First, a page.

Susan L. Lipson (a.k.a. “S. L. Lipson”) has published books for children and teachers, as well as articles and personal narratives, curriculum materials, and poetry (www.sllipson.com). Recently, Lipson’s short memoir “Connections” was published in Chicken Soup for the Soul: Dreams and Premonitions.  You can find more of her work on her blog, “Writing Memorable Words” (www.susanllipson.blogspot.com) and  www.susanllipsonwritingteacher.blogspot.com ). You can also find her on Twitter and Instagram (@sllipson), as well as on her Facebook Author Page: “S. L. Lipson, Author & Writing Teacher.”


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Filed under American Jewry, Jewish identity, Judaism

Sanctify (Veyakhel-Pekudei)

by Janet Ruth Falon (Elkins Park, PA)

God, that very exacting architect, tells us seven times
What we need to build a Mishkan –
The skins, the acacia wood, the stones
The gold, the oils, the lapis lazuli —
And post by post,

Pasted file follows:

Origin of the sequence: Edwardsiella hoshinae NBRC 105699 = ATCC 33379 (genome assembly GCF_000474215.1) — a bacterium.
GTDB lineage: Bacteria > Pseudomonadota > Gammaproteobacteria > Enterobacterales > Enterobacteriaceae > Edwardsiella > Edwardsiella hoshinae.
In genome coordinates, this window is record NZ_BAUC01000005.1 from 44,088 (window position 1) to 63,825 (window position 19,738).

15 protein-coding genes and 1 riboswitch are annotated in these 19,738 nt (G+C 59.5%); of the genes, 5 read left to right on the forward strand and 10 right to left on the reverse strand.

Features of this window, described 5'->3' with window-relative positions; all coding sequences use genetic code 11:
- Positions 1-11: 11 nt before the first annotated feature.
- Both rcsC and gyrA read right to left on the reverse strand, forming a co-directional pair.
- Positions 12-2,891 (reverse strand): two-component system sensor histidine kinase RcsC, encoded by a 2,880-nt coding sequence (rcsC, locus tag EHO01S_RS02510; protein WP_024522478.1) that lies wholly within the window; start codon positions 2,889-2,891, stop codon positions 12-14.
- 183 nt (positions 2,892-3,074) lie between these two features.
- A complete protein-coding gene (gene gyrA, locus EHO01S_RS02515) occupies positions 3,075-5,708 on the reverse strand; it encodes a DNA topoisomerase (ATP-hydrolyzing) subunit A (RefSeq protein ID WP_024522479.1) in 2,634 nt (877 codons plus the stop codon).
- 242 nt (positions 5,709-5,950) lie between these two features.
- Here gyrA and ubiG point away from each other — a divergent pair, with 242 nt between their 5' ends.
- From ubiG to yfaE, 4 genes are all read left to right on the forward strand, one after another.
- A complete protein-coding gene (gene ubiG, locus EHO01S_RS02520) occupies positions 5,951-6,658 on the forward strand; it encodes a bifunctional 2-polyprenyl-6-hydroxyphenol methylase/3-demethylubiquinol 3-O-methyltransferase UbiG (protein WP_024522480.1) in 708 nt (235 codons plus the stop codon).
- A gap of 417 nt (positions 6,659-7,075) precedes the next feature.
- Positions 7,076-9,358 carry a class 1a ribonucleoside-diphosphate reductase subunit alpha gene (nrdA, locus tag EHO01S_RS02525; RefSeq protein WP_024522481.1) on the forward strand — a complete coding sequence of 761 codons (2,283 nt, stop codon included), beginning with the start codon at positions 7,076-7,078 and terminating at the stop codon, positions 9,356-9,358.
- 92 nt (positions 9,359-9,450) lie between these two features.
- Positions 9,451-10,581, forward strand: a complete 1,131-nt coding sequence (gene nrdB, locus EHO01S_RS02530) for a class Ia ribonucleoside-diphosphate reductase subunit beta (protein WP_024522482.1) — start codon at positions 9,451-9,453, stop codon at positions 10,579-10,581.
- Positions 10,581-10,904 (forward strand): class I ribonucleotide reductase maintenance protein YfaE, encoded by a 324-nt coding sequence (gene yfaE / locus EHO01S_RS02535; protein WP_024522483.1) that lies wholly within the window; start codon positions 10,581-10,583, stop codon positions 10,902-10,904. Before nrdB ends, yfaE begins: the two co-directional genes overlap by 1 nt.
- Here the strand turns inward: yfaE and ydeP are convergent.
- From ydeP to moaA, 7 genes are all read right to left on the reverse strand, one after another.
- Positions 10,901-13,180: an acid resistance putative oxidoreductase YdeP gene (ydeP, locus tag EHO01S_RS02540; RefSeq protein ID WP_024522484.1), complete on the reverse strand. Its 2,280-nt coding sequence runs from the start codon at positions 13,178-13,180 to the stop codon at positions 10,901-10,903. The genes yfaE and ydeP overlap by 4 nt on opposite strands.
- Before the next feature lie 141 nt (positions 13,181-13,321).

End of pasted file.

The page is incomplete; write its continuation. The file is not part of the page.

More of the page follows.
Socket by socket,
Loop by loop,
How exactly to put it together
Or risk unspoken but surely imagined repercussions
(not the least of which might be a volcano or tsunami
that would force us to start from the ground up
and go searching, again, for copper and silver, etcetera).

And each one of those seven times
that we’re told about building that Mishkan
God, that very exacting fashionista,
Tells us what to use to make the clothes for the priests –
The yarns, the chains, the linens,
the agate and crystal and sapphires —
And braid by braid,
Sash by sash,
Hem by hem,
How exactly to put it together

All of which makes me feel a whole lot better